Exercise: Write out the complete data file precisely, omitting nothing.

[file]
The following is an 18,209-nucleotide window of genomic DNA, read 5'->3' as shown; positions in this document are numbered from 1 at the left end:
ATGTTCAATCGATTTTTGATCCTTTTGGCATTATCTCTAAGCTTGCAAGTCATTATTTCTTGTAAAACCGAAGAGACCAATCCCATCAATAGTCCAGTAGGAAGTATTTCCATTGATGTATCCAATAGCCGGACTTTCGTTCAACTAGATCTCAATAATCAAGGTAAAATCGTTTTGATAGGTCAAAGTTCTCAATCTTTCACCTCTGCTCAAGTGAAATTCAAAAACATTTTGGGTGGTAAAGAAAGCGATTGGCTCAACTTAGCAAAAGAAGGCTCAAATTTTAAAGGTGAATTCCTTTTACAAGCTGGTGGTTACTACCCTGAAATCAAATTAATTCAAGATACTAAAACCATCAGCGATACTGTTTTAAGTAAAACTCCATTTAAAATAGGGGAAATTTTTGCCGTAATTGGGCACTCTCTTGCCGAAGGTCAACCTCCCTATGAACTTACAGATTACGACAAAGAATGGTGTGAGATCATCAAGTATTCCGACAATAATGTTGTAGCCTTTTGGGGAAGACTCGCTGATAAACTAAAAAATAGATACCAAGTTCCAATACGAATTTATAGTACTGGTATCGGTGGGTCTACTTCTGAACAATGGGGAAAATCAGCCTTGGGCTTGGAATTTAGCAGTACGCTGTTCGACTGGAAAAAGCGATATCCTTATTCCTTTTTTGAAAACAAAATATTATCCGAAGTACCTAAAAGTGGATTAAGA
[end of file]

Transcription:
The following is an 18,209-nucleotide window of genomic DNA, read 5'->3' as shown; positions in this document are numbered from 1 at the left end:
ATGTTCAATCGATTTTTGATCCTTTTGGCATTATCTCTAAGCTTGCAAGTCATTATTTCTTGTAAAACCGAAGAGACCAATCCCATCAATAGTCCAGTAGGAAGTATTTCCATTGATGTATCCAATAGCCGGACTTTCGTTCAACTAGATCTCAATAATCAAGGTAAAATCGTTTTGATAGGTCAAAGTTCTCAATCTTTCACCTCTGCTCAAGTGAAATTCAAAAACATTTTGGGTGGTAAAGAAAGCGATTGGCTCAACTTAGCAAAAGAAGGCTCAAATTTTAAAGGTGAATTCCTTTTACAAGCTGGTGGTTACTACCCTGAAATCAAATTAATTCAAGATACTAAAACCATCAGCGATACTGTTTTAAGTAAAACTCCATTTAAAATAGGGGAAATTTTTGCCGTAATTGGGCACTCTCTTGCCGAAGGTCAACCTCCCTATGAACTTACAGATTACGACAAAGAATGGTGTGAGATCATCAAGTATTCCGACAATAATGTTGTAGCCTTTTGGGGAAGACTCGCTGATAAACTAAAAAATAGATACCAAGTTCCAATACGAATTTATAGTACTGGTATCGGTGGGTCTACTTCTGAACAATGGGGAAAATCAGCCTTGGGCTTGGAATTTAGCAGTACGCTGTTCGACTGGAAAAAGCGATATCCTTATTCCTTTTTTGAAAACAAAATATTATCCGAAGTACCTAAAAGTGGATTAAGA